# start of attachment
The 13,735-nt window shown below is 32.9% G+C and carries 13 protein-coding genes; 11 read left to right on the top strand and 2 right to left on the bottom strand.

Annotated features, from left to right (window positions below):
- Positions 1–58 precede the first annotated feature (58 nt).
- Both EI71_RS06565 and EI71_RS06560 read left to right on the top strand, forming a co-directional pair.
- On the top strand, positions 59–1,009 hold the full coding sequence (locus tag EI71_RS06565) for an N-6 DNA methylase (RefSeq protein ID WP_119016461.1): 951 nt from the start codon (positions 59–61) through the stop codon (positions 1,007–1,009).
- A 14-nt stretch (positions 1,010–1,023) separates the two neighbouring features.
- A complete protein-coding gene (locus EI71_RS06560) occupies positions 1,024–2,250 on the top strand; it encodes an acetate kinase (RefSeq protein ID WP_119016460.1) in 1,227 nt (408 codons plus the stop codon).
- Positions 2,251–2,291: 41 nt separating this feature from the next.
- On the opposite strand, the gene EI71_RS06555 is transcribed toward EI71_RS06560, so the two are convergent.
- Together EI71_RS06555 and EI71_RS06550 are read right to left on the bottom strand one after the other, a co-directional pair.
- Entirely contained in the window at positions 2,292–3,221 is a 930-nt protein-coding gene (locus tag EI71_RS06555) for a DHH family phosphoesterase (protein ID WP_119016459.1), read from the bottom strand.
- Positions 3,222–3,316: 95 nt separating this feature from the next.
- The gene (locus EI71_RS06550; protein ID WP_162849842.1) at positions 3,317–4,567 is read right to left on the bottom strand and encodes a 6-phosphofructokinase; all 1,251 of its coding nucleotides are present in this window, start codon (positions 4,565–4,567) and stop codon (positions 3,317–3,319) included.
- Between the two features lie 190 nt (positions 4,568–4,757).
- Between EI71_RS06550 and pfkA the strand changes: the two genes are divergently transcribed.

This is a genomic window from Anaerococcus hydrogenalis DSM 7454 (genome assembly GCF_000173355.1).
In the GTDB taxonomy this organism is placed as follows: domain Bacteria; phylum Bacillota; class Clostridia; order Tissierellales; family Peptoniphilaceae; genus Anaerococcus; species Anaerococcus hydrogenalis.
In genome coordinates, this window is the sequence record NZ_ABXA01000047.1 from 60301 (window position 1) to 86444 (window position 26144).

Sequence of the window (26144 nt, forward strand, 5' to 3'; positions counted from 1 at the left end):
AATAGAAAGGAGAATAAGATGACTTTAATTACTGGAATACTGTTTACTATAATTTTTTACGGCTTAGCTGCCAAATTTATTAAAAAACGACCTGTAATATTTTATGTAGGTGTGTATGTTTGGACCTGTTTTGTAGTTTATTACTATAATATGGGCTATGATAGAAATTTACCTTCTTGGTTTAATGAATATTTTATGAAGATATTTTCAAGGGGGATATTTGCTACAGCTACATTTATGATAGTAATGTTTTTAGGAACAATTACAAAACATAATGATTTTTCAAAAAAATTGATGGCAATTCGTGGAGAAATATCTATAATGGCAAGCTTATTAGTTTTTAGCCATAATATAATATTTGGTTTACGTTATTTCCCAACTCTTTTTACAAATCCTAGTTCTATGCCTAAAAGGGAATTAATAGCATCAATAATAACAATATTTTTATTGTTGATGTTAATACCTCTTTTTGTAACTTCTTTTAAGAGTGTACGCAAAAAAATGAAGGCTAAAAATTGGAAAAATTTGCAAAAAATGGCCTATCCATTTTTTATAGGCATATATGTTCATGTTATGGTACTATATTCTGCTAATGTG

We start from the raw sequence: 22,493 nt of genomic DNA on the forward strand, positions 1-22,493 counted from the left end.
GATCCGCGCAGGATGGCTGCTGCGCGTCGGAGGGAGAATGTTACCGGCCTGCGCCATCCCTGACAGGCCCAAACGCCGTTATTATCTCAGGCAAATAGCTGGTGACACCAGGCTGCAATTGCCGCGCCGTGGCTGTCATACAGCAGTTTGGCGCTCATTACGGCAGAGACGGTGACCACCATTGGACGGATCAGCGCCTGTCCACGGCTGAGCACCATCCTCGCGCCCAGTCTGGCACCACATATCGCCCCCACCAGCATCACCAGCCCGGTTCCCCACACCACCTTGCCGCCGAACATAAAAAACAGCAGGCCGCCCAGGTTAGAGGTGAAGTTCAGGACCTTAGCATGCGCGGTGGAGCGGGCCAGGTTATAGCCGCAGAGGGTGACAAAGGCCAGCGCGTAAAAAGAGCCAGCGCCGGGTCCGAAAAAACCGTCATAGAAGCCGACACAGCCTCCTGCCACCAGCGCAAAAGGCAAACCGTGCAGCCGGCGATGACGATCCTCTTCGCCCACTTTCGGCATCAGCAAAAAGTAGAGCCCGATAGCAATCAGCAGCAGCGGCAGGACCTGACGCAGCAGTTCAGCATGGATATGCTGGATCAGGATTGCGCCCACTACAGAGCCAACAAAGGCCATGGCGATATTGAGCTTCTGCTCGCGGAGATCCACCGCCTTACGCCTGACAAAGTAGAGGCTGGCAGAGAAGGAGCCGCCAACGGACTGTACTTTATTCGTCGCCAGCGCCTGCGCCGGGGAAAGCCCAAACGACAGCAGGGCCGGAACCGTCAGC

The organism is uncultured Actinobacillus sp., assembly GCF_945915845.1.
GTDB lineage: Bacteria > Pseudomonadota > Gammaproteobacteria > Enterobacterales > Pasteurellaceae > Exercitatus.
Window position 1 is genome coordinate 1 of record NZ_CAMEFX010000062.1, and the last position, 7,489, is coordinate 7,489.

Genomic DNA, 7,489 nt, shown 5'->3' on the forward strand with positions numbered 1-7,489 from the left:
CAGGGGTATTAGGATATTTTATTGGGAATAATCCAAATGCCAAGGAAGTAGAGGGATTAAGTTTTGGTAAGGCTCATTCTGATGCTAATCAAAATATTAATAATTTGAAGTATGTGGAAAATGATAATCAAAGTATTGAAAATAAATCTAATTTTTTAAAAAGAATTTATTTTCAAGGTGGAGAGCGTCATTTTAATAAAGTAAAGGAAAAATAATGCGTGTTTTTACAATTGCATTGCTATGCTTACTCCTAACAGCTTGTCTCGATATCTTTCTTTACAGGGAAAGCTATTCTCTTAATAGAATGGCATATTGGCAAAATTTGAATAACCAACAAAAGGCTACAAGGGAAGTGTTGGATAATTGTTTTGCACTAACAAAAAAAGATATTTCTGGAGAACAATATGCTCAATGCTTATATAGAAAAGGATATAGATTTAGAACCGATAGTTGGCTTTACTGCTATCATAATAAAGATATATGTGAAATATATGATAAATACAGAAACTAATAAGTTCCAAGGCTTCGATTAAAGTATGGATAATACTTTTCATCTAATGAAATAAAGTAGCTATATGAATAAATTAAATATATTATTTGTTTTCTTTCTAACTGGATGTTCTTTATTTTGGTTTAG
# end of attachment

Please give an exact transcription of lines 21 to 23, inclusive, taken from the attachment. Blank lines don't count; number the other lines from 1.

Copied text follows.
We start from the raw sequence: 22,493 nt of genomic DNA on the forward strand, positions 1-22,493 counted from the left end.
GATCCGCGCAGGATGGCTGCTGCGCGTCGGAGGGAGAATGTTACCGGCCTGCGCCATCCCTGACAGGCCCAAACGCCGTTATTATCTCAGGCAAATAGCTGGTGACACCAGGCTGCAATTGCCGCGCCGTGGCTGTCATACAGCAGTTTGGCGCTCATTACGGCAGAGACGGTGACCACCATTGGACGGATCAGCGCCTGTCCACGGCTGAGCACCATCCTCGCGCCCAGTCTGGCACCACATATCGCCCCCACCAGCATCACCAGCCCGGTTCCCCACACCACCTTGCCGCCGAACATAAAAAACAGCAGGCCGCCCAGGTTAGAGGTGAAGTTCAGGACCTTAGCATGCGCGGTGGAGCGGGCCAGGTTATAGCCGCAGAGGGTGACAAAGGCCAGCGCGTAAAAAGAGCCAGCGCCGGGTCCGAAAAAACCGTCATAGAAGCCGACACAGCCTCCTGCCACCAGCGCAAAAGGCAAACCGTGCAGCCGGCGATGACGATCCTCTTCGCCCACTTTCGGCATCAGCAAAAAGTAGAGCCCGATAGCAATCAGCAGCAGCGGCAGGACCTGACGCAGCAGTTCAGCATGGATATGCTGGATCAGGATTGCGCCCACTACAGAGCCAACAAAGGCCATGGCGATATTGAGCTTCTGCTCGCGGAGATCCACCGCCTTACGCCTGACAAAGTAGAGGCTGGCAGAGAAGGAGCCGCCAACGGACTGTACTTTATTCGTCGCCAGCGCCTGCGCCGGGGAAAGCCCAAACGACAGCAGGGCCGGAACCGTCAGC

The organism is uncultured Actinobacillus sp., assembly GCF_945915845.1.